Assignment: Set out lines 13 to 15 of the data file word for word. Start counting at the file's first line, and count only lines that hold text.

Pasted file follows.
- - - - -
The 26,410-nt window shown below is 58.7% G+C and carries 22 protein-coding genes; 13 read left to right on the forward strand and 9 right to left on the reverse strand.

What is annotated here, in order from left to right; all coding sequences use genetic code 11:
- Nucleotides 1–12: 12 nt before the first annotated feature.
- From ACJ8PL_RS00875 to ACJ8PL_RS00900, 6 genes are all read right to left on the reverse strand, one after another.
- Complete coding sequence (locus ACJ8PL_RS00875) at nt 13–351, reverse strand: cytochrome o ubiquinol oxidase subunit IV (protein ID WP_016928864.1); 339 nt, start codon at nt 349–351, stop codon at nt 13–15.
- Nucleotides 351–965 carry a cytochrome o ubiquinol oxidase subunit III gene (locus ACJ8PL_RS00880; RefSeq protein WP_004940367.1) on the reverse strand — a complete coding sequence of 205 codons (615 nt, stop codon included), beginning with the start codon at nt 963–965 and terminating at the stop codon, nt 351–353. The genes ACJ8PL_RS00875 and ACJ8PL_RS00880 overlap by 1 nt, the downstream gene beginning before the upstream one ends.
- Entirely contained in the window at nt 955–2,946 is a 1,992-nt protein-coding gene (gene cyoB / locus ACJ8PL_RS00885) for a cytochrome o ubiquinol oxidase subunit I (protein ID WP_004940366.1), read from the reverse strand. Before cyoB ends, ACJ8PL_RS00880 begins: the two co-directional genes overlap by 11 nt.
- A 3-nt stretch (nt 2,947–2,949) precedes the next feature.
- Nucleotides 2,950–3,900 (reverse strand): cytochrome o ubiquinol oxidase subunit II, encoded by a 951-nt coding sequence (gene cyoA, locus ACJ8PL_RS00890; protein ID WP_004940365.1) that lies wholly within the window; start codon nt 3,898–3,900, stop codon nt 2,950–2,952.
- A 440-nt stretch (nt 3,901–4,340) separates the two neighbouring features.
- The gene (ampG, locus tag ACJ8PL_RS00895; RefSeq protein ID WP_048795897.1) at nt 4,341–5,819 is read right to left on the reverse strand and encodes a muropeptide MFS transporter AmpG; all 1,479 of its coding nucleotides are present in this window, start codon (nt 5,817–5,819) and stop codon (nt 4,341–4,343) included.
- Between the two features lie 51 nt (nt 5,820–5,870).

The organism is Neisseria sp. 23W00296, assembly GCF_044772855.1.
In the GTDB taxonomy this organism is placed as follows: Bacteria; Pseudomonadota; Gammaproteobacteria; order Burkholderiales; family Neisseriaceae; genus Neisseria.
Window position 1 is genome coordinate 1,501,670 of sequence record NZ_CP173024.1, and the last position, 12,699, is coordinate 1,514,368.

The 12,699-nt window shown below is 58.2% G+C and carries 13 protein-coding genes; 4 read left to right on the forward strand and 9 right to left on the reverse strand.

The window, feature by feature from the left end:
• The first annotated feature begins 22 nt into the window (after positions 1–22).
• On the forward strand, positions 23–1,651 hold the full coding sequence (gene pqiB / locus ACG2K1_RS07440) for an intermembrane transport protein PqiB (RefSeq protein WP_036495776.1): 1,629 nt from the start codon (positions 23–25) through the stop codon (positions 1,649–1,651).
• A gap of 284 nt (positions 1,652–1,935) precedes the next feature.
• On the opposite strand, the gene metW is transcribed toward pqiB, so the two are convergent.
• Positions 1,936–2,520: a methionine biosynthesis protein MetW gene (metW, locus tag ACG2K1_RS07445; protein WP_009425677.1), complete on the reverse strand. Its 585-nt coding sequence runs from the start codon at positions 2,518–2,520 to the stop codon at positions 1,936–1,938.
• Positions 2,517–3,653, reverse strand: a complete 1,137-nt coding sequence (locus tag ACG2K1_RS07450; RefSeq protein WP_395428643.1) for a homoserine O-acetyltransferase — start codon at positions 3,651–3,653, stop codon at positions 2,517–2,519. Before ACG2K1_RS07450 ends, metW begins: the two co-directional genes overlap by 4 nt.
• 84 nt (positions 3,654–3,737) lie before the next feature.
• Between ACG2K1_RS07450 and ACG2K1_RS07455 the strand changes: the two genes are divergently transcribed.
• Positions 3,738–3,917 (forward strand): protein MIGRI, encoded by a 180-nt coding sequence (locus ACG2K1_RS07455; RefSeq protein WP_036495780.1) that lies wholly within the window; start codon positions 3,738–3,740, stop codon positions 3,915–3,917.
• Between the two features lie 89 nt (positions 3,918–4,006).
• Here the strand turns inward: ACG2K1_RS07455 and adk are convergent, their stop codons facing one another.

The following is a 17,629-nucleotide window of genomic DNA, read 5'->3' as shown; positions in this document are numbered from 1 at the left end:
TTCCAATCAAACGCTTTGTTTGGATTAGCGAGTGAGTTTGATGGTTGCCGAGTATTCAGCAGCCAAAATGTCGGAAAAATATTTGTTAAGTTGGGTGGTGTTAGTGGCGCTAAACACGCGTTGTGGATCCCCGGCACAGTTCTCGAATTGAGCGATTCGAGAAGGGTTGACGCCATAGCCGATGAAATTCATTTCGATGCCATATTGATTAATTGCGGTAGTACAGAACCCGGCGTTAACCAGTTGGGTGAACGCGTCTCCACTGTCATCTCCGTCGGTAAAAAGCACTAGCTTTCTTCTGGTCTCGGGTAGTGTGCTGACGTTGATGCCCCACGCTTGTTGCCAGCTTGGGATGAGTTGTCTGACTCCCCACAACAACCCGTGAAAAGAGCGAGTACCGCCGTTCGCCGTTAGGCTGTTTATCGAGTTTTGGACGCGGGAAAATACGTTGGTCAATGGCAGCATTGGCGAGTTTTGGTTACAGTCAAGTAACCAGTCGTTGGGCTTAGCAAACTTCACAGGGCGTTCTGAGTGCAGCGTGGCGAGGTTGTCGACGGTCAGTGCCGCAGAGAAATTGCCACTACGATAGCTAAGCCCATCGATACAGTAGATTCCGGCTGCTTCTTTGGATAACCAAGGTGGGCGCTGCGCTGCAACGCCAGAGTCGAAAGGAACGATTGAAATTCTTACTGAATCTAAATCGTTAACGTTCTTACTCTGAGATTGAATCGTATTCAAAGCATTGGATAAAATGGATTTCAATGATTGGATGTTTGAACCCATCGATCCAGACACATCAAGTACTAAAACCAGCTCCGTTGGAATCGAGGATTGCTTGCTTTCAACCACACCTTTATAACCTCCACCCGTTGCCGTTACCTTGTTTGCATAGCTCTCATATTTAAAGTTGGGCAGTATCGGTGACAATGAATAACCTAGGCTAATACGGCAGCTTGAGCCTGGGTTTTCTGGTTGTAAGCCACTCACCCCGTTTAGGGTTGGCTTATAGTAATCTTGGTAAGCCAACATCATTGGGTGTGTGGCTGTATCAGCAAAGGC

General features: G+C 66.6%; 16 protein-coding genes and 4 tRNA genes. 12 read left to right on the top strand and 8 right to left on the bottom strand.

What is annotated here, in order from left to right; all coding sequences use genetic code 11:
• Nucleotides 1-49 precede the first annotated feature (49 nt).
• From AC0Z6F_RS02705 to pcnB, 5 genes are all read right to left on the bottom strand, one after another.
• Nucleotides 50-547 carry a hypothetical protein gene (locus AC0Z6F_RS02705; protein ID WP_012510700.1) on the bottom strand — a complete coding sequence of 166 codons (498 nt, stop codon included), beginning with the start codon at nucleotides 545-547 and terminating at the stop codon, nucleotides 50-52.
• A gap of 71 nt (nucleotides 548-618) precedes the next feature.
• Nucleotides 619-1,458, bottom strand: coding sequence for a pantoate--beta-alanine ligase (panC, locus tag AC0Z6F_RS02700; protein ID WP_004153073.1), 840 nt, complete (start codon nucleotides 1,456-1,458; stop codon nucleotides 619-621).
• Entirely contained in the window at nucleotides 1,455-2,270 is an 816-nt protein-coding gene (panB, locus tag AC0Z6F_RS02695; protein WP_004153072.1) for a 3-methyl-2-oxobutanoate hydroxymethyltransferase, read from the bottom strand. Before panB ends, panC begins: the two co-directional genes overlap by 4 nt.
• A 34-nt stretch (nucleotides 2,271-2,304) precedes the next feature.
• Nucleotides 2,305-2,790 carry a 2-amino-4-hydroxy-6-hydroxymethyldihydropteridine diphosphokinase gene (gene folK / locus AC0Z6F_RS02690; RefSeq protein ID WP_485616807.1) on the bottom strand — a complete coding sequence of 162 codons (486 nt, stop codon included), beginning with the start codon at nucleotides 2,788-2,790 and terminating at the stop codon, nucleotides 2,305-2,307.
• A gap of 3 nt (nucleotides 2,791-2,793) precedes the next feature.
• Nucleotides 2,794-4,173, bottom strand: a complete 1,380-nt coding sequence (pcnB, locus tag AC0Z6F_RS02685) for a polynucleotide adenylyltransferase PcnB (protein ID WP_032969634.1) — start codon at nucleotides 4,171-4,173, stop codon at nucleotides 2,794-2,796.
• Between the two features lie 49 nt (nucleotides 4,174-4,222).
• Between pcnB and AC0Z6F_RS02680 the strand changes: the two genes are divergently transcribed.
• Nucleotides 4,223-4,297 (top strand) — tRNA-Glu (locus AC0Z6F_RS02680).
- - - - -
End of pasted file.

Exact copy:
The organism is Neisseria sp. 23W00296, assembly GCF_044772855.1.
In the GTDB taxonomy this organism is placed as follows: Bacteria; Pseudomonadota; Gammaproteobacteria; order Burkholderiales; family Neisseriaceae; genus Neisseria.
Window position 1 is genome coordinate 1,501,670 of sequence record NZ_CP173024.1, and the last position, 12,699, is coordinate 1,514,368.